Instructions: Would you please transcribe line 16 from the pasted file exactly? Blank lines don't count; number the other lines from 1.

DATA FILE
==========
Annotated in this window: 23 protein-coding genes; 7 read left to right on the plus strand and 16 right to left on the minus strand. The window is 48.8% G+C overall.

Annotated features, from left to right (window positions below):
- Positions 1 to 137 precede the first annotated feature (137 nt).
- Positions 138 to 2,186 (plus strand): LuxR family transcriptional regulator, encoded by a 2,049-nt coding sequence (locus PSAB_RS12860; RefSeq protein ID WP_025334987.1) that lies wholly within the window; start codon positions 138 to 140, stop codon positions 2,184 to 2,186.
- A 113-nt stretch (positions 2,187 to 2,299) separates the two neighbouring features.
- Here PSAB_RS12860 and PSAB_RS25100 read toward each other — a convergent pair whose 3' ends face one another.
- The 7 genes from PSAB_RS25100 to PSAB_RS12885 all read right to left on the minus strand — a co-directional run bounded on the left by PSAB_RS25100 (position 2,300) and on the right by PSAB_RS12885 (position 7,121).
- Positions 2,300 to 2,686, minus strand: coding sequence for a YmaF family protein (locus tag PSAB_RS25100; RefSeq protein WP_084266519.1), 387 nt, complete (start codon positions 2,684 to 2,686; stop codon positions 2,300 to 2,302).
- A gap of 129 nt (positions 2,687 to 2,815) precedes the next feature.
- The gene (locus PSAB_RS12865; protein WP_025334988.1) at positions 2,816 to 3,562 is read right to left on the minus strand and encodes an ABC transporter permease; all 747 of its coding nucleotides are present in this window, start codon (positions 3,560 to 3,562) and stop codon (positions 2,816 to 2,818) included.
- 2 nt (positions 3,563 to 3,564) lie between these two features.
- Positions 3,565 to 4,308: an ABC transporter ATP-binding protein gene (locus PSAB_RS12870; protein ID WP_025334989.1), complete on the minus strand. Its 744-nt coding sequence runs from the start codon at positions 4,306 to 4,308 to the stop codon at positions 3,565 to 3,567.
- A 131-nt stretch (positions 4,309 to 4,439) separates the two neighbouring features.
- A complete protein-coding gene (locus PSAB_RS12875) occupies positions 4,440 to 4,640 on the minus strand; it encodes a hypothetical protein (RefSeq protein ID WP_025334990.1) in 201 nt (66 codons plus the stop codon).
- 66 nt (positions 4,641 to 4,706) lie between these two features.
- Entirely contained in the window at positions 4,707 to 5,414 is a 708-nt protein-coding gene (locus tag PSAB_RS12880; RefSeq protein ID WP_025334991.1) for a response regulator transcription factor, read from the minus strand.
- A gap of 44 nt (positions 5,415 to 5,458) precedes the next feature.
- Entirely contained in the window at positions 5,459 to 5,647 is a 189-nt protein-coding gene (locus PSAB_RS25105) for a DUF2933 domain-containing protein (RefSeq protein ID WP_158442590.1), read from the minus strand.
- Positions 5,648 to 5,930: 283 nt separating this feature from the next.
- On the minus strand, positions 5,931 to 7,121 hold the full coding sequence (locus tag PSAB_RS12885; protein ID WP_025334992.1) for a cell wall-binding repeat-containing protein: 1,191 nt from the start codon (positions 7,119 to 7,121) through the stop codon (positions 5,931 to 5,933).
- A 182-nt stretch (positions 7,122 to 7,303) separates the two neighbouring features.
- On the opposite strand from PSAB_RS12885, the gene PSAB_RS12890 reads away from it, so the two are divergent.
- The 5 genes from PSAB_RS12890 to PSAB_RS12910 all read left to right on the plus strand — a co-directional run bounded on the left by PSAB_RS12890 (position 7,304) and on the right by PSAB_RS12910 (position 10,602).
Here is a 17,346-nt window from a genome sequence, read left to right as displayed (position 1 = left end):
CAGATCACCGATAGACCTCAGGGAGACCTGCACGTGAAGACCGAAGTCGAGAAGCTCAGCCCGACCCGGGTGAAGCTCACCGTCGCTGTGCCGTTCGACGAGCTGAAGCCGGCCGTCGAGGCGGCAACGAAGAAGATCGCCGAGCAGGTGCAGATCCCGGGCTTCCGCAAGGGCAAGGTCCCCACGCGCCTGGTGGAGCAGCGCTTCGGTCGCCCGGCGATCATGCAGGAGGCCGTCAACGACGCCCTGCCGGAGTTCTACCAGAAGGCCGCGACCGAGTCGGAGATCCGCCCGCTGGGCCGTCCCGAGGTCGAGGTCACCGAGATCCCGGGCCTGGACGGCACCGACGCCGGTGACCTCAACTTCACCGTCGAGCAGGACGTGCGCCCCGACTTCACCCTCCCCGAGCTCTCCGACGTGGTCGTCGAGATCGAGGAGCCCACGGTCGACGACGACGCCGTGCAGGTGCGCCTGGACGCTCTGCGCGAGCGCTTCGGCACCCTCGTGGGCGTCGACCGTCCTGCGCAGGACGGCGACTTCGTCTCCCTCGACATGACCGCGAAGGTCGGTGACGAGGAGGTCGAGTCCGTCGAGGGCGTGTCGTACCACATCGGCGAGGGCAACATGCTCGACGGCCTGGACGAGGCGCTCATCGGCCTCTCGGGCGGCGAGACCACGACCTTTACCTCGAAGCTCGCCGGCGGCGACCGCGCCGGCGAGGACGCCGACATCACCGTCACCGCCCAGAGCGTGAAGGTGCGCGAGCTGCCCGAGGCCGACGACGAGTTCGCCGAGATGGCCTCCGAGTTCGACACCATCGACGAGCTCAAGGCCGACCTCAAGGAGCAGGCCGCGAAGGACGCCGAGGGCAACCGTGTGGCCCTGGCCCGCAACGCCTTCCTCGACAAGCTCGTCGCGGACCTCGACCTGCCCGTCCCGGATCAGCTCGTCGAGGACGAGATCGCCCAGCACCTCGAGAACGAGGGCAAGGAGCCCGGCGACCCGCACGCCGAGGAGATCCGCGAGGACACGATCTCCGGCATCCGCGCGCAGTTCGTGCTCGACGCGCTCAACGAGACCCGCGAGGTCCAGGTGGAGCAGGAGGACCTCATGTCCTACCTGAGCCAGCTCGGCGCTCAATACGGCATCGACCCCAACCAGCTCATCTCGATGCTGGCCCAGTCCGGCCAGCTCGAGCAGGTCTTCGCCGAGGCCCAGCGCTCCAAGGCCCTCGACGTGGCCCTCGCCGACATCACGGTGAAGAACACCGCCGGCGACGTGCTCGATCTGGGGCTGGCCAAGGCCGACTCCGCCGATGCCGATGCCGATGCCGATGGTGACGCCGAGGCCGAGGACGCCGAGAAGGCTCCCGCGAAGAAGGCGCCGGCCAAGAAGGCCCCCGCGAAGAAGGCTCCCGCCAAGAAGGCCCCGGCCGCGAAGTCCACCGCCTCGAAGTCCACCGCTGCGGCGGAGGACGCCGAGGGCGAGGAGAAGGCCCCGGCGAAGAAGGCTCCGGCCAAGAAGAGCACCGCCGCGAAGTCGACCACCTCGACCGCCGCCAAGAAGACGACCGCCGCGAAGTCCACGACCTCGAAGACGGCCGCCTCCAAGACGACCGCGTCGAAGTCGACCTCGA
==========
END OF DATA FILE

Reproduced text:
- Entirely contained in the window at positions 4,707 to 5,414 is a 708-nt protein-coding gene (locus tag PSAB_RS12880; RefSeq protein ID WP_025334991.1) for a response regulator transcription factor, read from the minus strand.